Antigone: Never, I tell you./ if I had been the mother of children/ or if my husband died, exposed and rotting -/ I’d never have taken this ordeal upon myself,/ never defied our people’s will. What law,/ you ask, do I satisfy with what I say?/ A husband dead, there might have been another./ A child by another too, if I had lost the first./ But mother and father both lost in the halls of Death,/ no brother could ever spring to light again./ For this law alone I held you first in honor./ For this Creon, the king, judges me a criminal/ guilty of dreadful outrage, my dear brother!/ And now he leads me off, a captive in his hands,/ with no part in the bridal-song, the bridal-bed, denied all joy of marriage, raising children-/ deserted so by loved ones, struck by fate,/ I descend alive to the caverns of the dead./
What law of the mighty gods have I transgressed?/ Why look to the heavens anymore, tormented as I am? Whom to call, what comrades now? Just think,/ my reverence only brands me for irreverence!/ Very well: if this is the pleasure of the gods, once I suffer I will know that I was wrong./ But if these men are wrong, let them suffer/ nothing worse than they mere out to me- these masters of injustice!
Leader: Still the same rough winds, the wild passion,/ raging through the girl.
Creon: (to the guards) Take her away./ You’re wasting time – you’ll pay for it too.
Antigone: Oh god, the voice of death. It’s come, it’s here.
Creon: True. Not a word of hope – your doom is sealed.
Antigone: Land of Thebes, city of all my fathers-/ O you gods, the first gods of the race!/ They drag me away, now, no more delay./ Look on me, you noble sons of Thebes-/ the last of a great line of kings,/ I alone, see what I suffer now/ at the hands of what breed of men-/ all for reverence, my reverence for the gods!
Did I like the work?
To use this question as the lead question in an explication process is harmful and could possibly skewer the analysis of a passage. If I decide, prior to doing the brunt work of the explication, whether or not I like the work, I am predisposing myself to what things could possibly mean.
For sake of this however, I did enjoy the work – much more than Oedipus, in fact. I had read some version of Oedipus various times over my collegiate career but I had never read Antigone. While I felt the play was predictable, I found Antigone’s character had a duality not seen in many works during that time period. She was progressive and restricted.
Words that stood out to me:
There were not as many words that stood out to me as there were phrases. The first phrase, “For this alone I held you first in honor.” (Antigone, 1005), has some ambiguity to it that is intriguing. The lines prior to this she speaks of her individual family members. She speaks of her impending doom and consistently switches between the first and second tense. The question this phrase brings, and the others before it, is who is “you”? Is it her actual family members? Is it Creon? The Leader? The Chorus? The physical city of Athens? The gods? The meaning of this passage relies on who the reader, or in case of the preformed play, the viewer, determines is “you.”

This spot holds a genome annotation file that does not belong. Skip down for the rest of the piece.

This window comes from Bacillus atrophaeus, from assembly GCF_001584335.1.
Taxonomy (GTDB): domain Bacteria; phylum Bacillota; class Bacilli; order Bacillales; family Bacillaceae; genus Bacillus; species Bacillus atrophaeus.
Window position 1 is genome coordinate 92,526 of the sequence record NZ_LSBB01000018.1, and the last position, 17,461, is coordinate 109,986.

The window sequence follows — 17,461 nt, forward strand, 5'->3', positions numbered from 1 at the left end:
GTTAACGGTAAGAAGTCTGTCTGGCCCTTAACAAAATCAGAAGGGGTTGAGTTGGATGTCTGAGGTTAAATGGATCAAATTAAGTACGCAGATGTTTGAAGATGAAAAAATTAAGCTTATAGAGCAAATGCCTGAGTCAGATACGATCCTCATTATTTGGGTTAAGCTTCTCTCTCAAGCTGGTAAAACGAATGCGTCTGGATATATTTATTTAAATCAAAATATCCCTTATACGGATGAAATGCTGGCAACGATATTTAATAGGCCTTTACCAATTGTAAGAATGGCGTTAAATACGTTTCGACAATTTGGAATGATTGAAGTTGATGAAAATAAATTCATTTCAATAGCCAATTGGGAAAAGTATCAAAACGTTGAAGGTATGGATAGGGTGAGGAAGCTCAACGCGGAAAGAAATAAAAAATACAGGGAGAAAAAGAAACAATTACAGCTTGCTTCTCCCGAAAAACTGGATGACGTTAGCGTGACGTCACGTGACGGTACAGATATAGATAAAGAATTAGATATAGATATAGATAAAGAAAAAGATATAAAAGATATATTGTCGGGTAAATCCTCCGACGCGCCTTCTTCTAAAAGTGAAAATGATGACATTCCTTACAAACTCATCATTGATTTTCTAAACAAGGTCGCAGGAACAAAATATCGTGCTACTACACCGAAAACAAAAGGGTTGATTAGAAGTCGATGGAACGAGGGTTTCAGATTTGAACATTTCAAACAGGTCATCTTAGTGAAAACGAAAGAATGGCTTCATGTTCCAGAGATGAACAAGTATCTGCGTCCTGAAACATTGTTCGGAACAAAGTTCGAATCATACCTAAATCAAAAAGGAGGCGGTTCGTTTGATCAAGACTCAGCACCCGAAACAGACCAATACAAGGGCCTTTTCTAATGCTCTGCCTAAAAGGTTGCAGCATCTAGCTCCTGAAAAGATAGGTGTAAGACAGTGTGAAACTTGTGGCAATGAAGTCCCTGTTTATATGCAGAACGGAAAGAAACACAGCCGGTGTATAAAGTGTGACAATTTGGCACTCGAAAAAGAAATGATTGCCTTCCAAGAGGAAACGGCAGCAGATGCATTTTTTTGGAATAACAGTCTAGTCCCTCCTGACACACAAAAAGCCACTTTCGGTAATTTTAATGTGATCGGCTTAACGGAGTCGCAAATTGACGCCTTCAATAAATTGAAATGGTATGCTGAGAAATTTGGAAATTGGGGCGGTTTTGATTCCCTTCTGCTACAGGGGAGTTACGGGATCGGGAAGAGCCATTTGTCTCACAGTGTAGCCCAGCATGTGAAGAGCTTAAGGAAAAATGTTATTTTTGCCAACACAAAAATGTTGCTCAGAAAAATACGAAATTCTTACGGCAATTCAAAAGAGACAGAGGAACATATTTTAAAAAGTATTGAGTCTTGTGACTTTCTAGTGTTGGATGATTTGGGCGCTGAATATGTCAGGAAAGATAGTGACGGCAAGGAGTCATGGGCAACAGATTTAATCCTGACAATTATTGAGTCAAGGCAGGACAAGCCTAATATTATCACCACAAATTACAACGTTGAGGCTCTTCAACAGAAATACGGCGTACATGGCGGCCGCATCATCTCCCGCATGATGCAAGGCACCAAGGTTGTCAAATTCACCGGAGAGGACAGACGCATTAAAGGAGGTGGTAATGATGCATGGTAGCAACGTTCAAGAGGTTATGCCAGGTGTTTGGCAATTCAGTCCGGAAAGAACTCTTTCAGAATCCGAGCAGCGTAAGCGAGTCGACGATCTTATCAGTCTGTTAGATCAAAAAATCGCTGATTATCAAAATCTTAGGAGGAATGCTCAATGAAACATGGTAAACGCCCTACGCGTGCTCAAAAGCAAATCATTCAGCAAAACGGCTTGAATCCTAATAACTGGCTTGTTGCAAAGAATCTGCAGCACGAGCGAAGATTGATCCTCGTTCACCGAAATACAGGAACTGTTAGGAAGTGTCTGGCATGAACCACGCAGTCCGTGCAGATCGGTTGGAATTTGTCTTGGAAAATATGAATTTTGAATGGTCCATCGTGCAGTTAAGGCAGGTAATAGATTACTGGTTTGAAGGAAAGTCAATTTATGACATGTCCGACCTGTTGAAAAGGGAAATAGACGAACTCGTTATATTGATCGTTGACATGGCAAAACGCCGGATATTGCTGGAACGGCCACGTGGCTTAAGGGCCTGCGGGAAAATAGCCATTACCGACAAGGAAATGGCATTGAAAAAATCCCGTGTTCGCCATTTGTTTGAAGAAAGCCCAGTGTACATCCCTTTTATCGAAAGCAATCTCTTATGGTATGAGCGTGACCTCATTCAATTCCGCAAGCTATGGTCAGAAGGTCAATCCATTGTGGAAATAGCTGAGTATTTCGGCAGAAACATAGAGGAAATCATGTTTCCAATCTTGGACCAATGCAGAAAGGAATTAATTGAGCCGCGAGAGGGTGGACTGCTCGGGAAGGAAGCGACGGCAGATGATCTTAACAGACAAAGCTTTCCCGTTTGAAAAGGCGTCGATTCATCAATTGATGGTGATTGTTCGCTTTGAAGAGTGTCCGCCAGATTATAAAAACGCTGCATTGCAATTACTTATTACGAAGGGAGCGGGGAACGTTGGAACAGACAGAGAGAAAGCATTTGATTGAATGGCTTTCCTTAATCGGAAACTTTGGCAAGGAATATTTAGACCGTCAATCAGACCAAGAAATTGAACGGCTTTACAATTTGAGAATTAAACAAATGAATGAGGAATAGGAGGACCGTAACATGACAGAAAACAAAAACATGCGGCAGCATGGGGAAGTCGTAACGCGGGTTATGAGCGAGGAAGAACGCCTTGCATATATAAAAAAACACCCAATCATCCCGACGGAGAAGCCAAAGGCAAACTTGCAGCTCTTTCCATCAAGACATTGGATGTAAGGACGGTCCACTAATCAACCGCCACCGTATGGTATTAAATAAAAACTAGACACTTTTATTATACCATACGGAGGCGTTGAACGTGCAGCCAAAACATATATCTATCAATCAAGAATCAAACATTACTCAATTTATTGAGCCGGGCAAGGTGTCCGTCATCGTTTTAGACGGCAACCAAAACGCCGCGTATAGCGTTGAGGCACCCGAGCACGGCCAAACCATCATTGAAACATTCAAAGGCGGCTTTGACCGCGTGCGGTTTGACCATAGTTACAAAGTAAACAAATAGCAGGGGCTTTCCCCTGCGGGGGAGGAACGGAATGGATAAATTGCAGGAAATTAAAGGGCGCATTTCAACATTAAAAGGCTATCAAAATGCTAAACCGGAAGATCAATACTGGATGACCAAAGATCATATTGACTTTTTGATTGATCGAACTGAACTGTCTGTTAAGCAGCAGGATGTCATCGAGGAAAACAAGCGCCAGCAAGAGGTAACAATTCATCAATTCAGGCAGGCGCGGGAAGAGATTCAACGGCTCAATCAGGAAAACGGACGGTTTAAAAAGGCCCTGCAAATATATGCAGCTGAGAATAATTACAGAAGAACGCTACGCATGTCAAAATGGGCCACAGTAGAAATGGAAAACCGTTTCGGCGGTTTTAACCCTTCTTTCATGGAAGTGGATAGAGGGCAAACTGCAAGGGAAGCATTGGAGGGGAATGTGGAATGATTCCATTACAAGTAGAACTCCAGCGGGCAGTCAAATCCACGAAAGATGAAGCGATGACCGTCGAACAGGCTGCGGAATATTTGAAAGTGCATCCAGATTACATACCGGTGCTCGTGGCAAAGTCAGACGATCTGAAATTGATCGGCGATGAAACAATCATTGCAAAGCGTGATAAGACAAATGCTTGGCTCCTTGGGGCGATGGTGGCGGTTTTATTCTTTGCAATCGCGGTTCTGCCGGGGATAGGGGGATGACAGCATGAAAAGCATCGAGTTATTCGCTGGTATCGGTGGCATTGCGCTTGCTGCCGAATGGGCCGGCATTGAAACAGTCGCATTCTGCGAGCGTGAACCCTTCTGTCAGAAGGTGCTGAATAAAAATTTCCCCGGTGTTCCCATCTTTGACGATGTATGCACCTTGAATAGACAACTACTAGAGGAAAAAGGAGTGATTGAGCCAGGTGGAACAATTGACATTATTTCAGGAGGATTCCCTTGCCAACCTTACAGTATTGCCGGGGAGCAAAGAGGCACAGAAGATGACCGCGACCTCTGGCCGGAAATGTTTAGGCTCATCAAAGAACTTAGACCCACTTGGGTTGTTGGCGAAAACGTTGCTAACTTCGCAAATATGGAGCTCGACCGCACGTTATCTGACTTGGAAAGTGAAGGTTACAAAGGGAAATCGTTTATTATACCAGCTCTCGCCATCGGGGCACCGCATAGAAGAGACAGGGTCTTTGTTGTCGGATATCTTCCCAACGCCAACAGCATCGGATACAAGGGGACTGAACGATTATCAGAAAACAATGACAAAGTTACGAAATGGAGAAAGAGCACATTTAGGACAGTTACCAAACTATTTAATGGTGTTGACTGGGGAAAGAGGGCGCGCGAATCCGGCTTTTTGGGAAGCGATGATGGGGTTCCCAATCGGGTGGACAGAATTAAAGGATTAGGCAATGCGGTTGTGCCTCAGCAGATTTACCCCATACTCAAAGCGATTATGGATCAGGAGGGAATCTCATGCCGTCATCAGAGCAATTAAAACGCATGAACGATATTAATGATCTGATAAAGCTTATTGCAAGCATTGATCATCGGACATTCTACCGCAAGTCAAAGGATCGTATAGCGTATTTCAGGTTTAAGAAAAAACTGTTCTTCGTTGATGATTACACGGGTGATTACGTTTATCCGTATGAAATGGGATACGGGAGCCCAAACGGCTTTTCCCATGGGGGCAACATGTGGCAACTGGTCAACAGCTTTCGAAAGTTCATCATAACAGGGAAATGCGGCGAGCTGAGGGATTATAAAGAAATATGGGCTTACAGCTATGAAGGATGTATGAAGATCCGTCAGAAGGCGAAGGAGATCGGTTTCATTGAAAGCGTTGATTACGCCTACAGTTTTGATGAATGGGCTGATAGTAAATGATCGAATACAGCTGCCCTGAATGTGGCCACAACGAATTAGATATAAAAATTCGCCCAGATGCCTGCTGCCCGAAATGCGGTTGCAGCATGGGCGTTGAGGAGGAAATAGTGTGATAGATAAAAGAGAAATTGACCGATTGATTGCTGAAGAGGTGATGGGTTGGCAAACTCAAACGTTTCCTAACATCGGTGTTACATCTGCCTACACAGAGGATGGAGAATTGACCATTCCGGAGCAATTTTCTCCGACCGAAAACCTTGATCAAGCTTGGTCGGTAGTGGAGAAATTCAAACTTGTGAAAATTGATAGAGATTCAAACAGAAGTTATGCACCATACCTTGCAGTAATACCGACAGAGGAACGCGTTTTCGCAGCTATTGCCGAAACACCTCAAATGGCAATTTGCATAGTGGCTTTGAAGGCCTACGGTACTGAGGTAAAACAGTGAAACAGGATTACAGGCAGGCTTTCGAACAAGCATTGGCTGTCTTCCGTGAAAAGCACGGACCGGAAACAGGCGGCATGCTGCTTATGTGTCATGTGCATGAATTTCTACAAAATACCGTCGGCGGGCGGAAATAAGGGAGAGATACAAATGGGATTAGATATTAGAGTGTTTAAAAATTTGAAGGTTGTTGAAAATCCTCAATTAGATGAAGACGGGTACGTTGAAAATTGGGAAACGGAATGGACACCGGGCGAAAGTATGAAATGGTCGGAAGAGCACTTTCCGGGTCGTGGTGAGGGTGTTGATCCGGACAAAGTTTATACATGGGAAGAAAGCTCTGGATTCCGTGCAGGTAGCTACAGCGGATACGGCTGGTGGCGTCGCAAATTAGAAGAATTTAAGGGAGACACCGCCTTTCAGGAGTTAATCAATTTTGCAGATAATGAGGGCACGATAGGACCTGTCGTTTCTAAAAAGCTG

The next notable line, “And now he leads me off, a captive in his hands,” suggests Antigone’s actual point of view, which, in turn, is the moral for the story. Her predestined time on this earth has been cut short by Creon – not the gods. The point is it is not the god’s will to kill people for disobeying a king. It is the king’s will. She is captive in Creon’s hands for properly displaying her faith.
The next line is one of the more aesthetically pleasing lines of the play. “I descend alive to the caverns of the dead” is the beginning of Antigone’s oratory climax. The end of a five-line sentence, everything she utters after this are shorter, decisive points.
One more note, because I fear this is taking away from the points I will have in the essay. The last words Creon speaks to Antigone are “True. Not a word of hope – your doom is sealed.” In this line “sealed” has a double meaning. Her punishment is to be locked in a cave of which they will seal off and she cannot escape that fate. It’s appropriate wordplay by Sophocles.
What feelings does this give me?
I think this point can also be misleading. Acheson focuses too much on applying personal feelings when she should be focusing the student to question what feelings the story resonates and why they resonate them. What was the author’s intent for writing the work in that specific fashion.
The feelings Antigone resonates within me are feelings of despair, of desperation. This speech is Antigone’s last gasp. It is her personal requital before the eyes of society, the gods, fate.
Do I identify with any of the people represented?
This is another bad note. Like her feelings suggestion I think this is a way too personal approach to prepare for a collegiate essay.
For sake of the assignment the closest person I could identify with would be Antigone. I think most people at some point in time have been persecuted for doing something they believed to be morally just – with varying severities.
Is there anything about how it’s written that makes it stand out?
From the entrance of Creon prior to the chorus speaking at 959, Antigone dominates the conversation. She has eight speaking parts compared to three for Creon and one a piece for the Leader and the Chorus. Antigone’s speech moves in a fashion that mirrors plot structure. She lays the exposition of the incident, what the inciting incident was, gradually rises, climaxes, falls, and ends with the appropriate denouement that foreshadows the ending of the play.
What is the work about?
Antigone is about the difference between the will of the people and the will of the gods and how the people can misuse the will of the gods for their personal use. It is about self-actualization and being able to adjust to a scenario for the good of those around you.